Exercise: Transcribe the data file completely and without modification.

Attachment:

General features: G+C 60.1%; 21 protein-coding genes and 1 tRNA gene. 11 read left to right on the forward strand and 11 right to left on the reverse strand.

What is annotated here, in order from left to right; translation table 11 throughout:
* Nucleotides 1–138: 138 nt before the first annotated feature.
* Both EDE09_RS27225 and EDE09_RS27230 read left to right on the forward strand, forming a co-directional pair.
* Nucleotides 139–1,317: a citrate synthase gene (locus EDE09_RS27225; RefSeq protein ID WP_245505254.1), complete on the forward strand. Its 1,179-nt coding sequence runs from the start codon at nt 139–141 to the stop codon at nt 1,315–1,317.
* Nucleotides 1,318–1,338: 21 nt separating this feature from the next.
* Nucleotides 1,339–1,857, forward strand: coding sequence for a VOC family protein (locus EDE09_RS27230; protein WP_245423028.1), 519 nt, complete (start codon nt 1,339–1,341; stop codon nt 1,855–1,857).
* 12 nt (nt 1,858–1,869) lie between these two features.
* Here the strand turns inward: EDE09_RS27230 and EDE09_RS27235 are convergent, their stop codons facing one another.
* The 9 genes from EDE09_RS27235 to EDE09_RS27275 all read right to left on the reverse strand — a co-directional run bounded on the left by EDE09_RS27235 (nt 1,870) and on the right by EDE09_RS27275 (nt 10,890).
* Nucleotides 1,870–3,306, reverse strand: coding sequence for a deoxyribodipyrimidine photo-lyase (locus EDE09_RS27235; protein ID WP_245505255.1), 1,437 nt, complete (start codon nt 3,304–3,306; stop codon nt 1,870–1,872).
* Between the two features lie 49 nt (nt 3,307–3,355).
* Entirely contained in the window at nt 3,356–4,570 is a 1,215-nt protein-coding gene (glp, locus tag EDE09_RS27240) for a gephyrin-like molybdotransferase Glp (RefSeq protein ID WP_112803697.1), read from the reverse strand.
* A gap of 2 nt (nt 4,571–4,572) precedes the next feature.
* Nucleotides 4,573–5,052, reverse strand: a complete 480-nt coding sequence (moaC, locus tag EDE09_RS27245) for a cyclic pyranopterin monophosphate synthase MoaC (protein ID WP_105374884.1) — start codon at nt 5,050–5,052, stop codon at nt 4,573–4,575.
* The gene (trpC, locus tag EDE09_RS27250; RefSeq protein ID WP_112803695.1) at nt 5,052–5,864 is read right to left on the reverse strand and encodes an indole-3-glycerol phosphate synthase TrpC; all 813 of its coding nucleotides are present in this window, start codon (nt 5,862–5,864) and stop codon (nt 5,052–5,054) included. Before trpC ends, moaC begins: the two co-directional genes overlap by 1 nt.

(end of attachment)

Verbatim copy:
General features: G+C 60.1%; 21 protein-coding genes and 1 tRNA gene. 11 read left to right on the forward strand and 11 right to left on the reverse strand.

What is annotated here, in order from left to right; translation table 11 throughout:
* Nucleotides 1–138: 138 nt before the first annotated feature.
* Both EDE09_RS27225 and EDE09_RS27230 read left to right on the forward strand, forming a co-directional pair.
* Nucleotides 139–1,317: a citrate synthase gene (locus EDE09_RS27225; RefSeq protein ID WP_245505254.1), complete on the forward strand. Its 1,179-nt coding sequence runs from the start codon at nt 139–141 to the stop codon at nt 1,315–1,317.
* Nucleotides 1,318–1,338: 21 nt separating this feature from the next.
* Nucleotides 1,339–1,857, forward strand: coding sequence for a VOC family protein (locus EDE09_RS27230; protein WP_245423028.1), 519 nt, complete (start codon nt 1,339–1,341; stop codon nt 1,855–1,857).
* 12 nt (nt 1,858–1,869) lie between these two features.
* Here the strand turns inward: EDE09_RS27230 and EDE09_RS27235 are convergent, their stop codons facing one another.
* The 9 genes from EDE09_RS27235 to EDE09_RS27275 all read right to left on the reverse strand — a co-directional run bounded on the left by EDE09_RS27235 (nt 1,870) and on the right by EDE09_RS27275 (nt 10,890).
* Nucleotides 1,870–3,306, reverse strand: coding sequence for a deoxyribodipyrimidine photo-lyase (locus EDE09_RS27235; protein ID WP_245505255.1), 1,437 nt, complete (start codon nt 3,304–3,306; stop codon nt 1,870–1,872).
* Between the two features lie 49 nt (nt 3,307–3,355).
* Entirely contained in the window at nt 3,356–4,570 is a 1,215-nt protein-coding gene (glp, locus tag EDE09_RS27240) for a gephyrin-like molybdotransferase Glp (RefSeq protein ID WP_112803697.1), read from the reverse strand.
* A gap of 2 nt (nt 4,571–4,572) precedes the next feature.
* Nucleotides 4,573–5,052, reverse strand: a complete 480-nt coding sequence (moaC, locus tag EDE09_RS27245) for a cyclic pyranopterin monophosphate synthase MoaC (protein ID WP_105374884.1) — start codon at nt 5,050–5,052, stop codon at nt 4,573–4,575.
* The gene (trpC, locus tag EDE09_RS27250; RefSeq protein ID WP_112803695.1) at nt 5,052–5,864 is read right to left on the reverse strand and encodes an indole-3-glycerol phosphate synthase TrpC; all 813 of its coding nucleotides are present in this window, start codon (nt 5,862–5,864) and stop codon (nt 5,052–5,054) included. Before trpC ends, moaC begins: the two co-directional genes overlap by 1 nt.